My Commitment to Early Learning and K-12 Education

I recently posted about the California Promise, our campaign’s cradle-to-career initiative to open wide the doors of educational opportunity for all Californians. Now, I’d like to focus on a specific priority — our state’s approach to early learning and K-12 education.

As both a local and statewide official, I have been an outspoken champion for keeping the promise of a quality public education for all students in California — and for the parents, educators and entire communities who support them.

Years ago, when it was in vogue for some politicians to address struggling schools with Mayoral takeovers, mass firings, privatization, demonizing teacher attacks or debilitating budget cuts, I adopted a different approach. I doubled down on public schools and treated local educators and teachers as working partners, not sparring partners.

When I was Mayor, the City and County of San Francisco forged new partnerships between government and public schools and colleges — improving performance, reducing truancy and drop-out rates, implementing preschool and after-school for all, expanding access to college and increasing teacher baseline salaries, housing and support.

During my term, San Francisco was the highest performing urban school district in California and the City and County balanced seven budgets in a row during economic recession without severe education cuts or teacher layoffs.

I don’t just make empty promises about investing in public education — I have built a proven track record of putting public education first and improving the performance of students and schools — while attracting teachers, instead of attacking them. I understand that California can’t have excellence without equity and that public education isn’t about picking winners and losers — it’s about giving every child the opportunity to succeed.

That’s why, for example, as Lieutenant Governor, I have voted against every student tuition hike at California’s UC and CSU system, championed more funding for pathways to higher education and advocated for a plan to make community college free.

But education needs to be a lifelong pursuit and our California Promise includes a renewed commitment to early learning and K-12 education investment:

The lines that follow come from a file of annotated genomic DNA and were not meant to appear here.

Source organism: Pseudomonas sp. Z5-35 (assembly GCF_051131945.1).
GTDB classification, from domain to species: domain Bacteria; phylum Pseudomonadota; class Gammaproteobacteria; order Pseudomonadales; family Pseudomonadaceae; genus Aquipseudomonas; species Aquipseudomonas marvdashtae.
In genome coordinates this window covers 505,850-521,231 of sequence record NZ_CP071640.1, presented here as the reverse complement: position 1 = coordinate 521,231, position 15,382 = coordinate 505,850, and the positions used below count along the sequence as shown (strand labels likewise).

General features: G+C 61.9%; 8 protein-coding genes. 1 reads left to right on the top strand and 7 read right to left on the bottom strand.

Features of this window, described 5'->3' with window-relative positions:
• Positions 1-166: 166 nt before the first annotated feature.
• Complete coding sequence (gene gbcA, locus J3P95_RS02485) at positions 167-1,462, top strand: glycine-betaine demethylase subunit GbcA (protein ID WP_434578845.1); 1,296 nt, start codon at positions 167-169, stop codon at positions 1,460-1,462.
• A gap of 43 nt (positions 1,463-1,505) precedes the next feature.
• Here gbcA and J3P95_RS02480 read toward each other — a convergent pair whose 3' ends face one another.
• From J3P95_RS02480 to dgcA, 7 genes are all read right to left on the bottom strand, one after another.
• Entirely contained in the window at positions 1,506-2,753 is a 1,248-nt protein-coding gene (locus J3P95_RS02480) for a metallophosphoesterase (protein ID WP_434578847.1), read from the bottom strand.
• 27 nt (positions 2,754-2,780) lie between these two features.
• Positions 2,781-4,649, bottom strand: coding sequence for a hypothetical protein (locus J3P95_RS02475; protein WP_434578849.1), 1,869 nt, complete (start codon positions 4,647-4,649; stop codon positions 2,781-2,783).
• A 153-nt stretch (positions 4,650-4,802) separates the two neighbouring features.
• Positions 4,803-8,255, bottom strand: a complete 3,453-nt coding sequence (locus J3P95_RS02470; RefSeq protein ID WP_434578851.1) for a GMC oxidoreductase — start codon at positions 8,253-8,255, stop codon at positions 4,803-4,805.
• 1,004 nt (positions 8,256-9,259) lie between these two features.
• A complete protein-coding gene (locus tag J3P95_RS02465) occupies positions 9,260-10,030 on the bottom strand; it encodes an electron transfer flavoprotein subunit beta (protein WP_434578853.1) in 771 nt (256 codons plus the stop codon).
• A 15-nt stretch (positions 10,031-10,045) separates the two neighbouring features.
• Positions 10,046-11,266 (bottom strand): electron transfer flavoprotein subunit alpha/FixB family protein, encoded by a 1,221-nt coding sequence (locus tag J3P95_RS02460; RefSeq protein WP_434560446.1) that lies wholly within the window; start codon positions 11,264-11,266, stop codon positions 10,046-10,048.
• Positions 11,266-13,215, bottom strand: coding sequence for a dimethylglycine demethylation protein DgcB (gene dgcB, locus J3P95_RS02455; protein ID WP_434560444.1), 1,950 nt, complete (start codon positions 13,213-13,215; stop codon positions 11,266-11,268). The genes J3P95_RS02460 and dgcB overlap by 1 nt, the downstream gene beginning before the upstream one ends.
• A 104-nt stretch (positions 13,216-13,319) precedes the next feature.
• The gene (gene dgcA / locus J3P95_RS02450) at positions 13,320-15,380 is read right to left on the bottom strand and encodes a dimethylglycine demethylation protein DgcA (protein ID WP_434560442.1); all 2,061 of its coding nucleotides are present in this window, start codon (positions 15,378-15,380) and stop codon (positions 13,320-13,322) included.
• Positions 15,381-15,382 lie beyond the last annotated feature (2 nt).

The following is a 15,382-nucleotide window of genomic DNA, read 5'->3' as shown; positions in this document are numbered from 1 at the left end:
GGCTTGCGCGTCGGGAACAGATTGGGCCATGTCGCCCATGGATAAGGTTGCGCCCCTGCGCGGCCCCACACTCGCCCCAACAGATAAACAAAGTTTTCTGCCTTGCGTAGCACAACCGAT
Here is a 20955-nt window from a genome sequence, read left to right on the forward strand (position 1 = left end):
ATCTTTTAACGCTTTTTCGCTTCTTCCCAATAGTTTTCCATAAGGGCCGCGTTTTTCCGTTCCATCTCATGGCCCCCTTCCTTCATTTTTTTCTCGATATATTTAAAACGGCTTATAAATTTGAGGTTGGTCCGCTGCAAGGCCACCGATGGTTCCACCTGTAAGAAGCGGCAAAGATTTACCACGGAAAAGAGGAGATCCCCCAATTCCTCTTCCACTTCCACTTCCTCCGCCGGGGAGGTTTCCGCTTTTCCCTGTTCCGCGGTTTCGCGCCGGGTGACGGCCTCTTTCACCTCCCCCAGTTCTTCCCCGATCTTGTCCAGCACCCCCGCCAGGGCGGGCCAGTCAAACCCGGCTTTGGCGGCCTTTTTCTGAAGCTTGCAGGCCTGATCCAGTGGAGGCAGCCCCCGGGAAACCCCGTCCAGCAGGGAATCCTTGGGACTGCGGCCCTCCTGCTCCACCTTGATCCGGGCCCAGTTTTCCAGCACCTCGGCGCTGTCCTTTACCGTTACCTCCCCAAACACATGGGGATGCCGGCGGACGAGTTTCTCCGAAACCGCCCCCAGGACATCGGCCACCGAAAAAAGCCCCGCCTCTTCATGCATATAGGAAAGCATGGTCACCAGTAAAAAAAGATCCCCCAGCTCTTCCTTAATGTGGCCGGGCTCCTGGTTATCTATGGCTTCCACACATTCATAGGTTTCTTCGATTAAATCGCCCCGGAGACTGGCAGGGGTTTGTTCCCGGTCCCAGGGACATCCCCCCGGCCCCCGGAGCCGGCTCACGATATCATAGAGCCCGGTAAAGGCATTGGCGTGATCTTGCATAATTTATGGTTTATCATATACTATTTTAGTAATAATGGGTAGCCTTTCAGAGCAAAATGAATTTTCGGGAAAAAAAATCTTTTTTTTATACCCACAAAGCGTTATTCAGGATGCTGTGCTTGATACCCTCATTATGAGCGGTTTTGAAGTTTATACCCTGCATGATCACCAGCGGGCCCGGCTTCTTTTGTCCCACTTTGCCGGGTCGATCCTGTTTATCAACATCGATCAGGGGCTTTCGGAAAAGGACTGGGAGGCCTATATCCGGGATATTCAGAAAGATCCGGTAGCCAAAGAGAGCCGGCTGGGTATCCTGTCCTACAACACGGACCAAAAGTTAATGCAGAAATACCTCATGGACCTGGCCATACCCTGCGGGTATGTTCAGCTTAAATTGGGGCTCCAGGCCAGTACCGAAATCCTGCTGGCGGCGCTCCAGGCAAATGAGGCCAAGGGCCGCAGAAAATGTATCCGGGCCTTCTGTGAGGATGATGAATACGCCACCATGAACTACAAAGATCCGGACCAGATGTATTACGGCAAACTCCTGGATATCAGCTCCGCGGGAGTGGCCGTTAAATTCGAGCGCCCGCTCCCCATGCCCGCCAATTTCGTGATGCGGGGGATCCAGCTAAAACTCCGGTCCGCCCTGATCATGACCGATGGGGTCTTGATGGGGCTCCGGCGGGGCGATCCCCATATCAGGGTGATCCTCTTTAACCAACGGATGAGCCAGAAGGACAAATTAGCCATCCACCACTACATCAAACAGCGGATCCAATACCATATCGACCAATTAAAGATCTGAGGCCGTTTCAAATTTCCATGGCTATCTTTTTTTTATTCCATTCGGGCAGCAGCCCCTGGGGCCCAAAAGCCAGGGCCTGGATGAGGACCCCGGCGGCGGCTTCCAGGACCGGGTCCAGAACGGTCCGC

A strong public education system is the foundation of a strong economy. California is the most prosperous state in the nation and yet ranks a woeful 46th in overall education funding. I pushed for increased K-12 education investment as Mayor and will make it a top priority as Governor. I will protect the integrity of Proposition 98 while ensuring that it is a floor, not a ceiling and will push for class-size reduction at all grade levels. In addition, Governor Brown’s Local Control Funding Formula and Local Control Accountability Plans must be continued, so we can ensure that funding is focused on schools that need it most.

Public schools should be anchors of our communities. I will create full-service Community Schools across the state, building on my record as Mayor in support of wellness centers, after-school programs and safe-school and sustainability practices at the school-site level. I have proposed additional supplemental services, including mental health, visual and performing arts education and computer science and technical education and new initiatives to hire and retain more nurses, mental-health counselors and school librarians.

California’s public schools must put students before profits. Local control is a critical part of California’s commitment to public education and should include decision-making authority over the establishment of new schools. To ensure consistency with its public mission, California must implement stricter standards for taxpayer-funded schools which are managed by for-profit companies. Most important, public education must never, ever be privatized. And our next Governor must possess the passion and principles to stand up to President Trump and Betsy DeVos and their private-voucher scheme to undermine public schools.

California needs a system that attracts, not attacks, teachers. As always, I will work collaboratively with teachers to address the achievement gap and increase school and student performance. This includes attracting and retaining teachers — the professionals who make all other professions possible — through additional professional development opportunities, competitive compensation, access to health care and affordable housing and retirement security. We will also recruit more bilingual education, special education, and STEM teachers.

Public education must include early learning. The overwhelming majority of research shows that the first years of life represent the most critical time in a child’s cognitive development. I believe our state’s education policies should reflect this reality. I’ve called for an unprecedented expansion of prenatal services, universal pre-k, mandatory kindergarten, early education teacher recruitment and professional development, and paid leave for California’s working families.

California’s commitment to ending childhood poverty. Poverty is a powerful indicator of academic achievement — and California must make a commitment to improving schools by reducing poverty and its consequences. I will make “ending childhood poverty” — which is more prevalent in California than any other state — a moonshot priority of my Administration.

Every Californian has a stake in our public education system, because it affects every community, every industry and every family. I want to hear from you and I look forward to bringing everyone together in common cause to keep California at the head of the class.

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